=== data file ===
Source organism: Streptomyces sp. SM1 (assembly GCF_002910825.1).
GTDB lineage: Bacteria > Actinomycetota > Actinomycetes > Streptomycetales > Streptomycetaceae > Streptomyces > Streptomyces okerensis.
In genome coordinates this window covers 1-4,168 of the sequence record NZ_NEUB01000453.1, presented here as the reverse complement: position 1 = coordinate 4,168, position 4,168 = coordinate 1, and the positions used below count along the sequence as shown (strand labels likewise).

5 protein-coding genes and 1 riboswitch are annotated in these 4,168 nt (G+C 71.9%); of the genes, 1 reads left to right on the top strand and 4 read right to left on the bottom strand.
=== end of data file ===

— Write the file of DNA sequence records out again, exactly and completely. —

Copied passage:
Source organism: Streptomyces sp. SM1 (assembly GCF_002910825.1).
GTDB lineage: Bacteria > Actinomycetota > Actinomycetes > Streptomycetales > Streptomycetaceae > Streptomyces > Streptomyces okerensis.
In genome coordinates this window covers 1-4,168 of the sequence record NZ_NEUB01000453.1, presented here as the reverse complement: position 1 = coordinate 4,168, position 4,168 = coordinate 1, and the positions used below count along the sequence as shown (strand labels likewise).

5 protein-coding genes and 1 riboswitch are annotated in these 4,168 nt (G+C 71.9%); of the genes, 1 reads left to right on the top strand and 4 read right to left on the bottom strand.